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Bankruptcies rise in childcare sector

Tuesday 15 January 2013

Cuts in the childcare budget led to six times as many bankruptcies of childcare centres last year compared with 2011, the Algemeen Dagblad reports, using figures from the Chamber of Commerce.

In 2011, 12 pre and after-school daycare centres went bankrupt. Last year the figure reached 73. In addition, 400 of the 2,200 centres are in financial difficulty.

The bankruptcies are mainly the result of government cuts, but a further factor is that parents are removing their children from the centres altogether or leaving them on fewer occasions because of the uncertain economic situation, says the AD.

The government is planning a further cut of €205m from the childcare budget this year, but employers, unions and parents' organisations say this should not go ahead.

Have you stopped using daycare? Use the comment box below to share your experiences

© DutchNews.nl


Readers' Comments

Good for them, they ripped us till the bones by charging us 13.10 euros per hour for 2 children !
that's more than 150% the minimum wage here in the NL !

By bird | 15 January 2013 9:34 AM

without subsidy this is the expected result.
For mothers to work the cost of childcare has to be significantly less than her net salary otherwise why do it??
The cost of day care can be calculated - hire of premises + cost of personnel divided by the number of children and then a small profit.
20 children with 2 carers should not cost more than Eu300 per month per child.
Other countries allow co-ops where mothers work 4 day per week and spend 1 day helping in the creche this is better economics

By nd | 15 January 2013 10:10 AM

God forbid that someone who is responsible for your child's safety all day long should earn a whopping 150% of the lowest mininmal wage, huh bird? What comes around goes around - saying 'good for them' because they went bankrupt, and being angry at having to pay 150% of minimum wage for your own child's care will surely find its way back to you.
Its sad for me to see all these cuts and jobs in care being lost, especially when they involve the children or the elderly. Very sad and also alarming regarding the future.

By B | 15 January 2013 10:21 AM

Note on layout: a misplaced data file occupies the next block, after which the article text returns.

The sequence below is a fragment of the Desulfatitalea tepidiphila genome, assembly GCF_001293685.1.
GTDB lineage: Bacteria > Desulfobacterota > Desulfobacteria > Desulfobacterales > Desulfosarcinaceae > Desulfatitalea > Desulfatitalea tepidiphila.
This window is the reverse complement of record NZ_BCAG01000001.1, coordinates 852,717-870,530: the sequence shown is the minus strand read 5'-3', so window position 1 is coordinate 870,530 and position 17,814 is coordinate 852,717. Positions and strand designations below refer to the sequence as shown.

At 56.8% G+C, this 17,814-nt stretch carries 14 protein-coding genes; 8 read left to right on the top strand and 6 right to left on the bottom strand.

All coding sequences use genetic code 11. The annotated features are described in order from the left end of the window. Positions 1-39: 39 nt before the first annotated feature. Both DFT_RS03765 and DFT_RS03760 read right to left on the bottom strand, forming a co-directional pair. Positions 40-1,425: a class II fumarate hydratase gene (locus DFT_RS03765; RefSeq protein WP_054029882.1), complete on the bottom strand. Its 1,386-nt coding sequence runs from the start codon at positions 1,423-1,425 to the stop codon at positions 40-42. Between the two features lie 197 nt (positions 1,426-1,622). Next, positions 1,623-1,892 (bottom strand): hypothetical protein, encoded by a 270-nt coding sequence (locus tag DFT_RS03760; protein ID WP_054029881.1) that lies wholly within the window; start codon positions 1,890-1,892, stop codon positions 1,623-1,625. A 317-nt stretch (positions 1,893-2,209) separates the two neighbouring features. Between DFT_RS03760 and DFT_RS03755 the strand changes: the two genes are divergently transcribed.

Cut for childcare is another anti families measures. Very soon, we will all be controlled by people who are anti families.

By ufo | 15 January 2013 10:32 AM

how they can go bancrupt if they charge a fortune???

By mariya | 15 January 2013 10:50 AM

Its ridiculous how much child care costs in this country. I love NL, but come on give parents a break here! Childcare should be affordable and of high quality for everyone

By sarah | 15 January 2013 10:50 AM

Many people are already unofficially paying trusted friends to mind their children.

When times become difficult and people are let down by the system, they always manage to find a way around the problems, whether legal or illegal. (Example: black taxis in Amsterdam for about €3, - 'catch me if you can'. ;) "V"

By The visitor | 15 January 2013 12:29 PM

Something's not clear to me: childcare services ask for that huge amount of money AND get public funding?
Why the hell they're so expensive then?

By Massimiliano | 15 January 2013 1:06 PM

Massimiliano, childcare organisations don't get public funding directly. They charge the parents the full amount, but the parents can get a part of that money back from Belastingdienst. And the full amount is huge, in my case €1800 for 2 children, one in daycare, the other in after school daycare, for 4 days! My family gets back from taxes approximately half of this sum. What I don't understand though is why it has to be so expensive, when for example in Germany taxes are pretty much like here, but you pay much, much less for daycare. Where does the tax money go?

By marko | 15 January 2013 3:02 PM

@B. Maybe you should realize that 12,5 per hour is PER CHILD and not the salary.

By Neo | 15 January 2013 3:09 PM

Thank you very much Marko for your explanation. Obviously, every government holds a (relative) autonomy in deciding how to spend their tax-collected money, as well as very different means (in economic terms, and depending on so many things)...in Italy public childcare isn't a "universal" welfare feature, while the overall tax burden is even higher. Indeed it's alarming to see such basic welfare provisions desertified, especially for children and elderly.

By Massimiliano | 15 January 2013 3:34 PM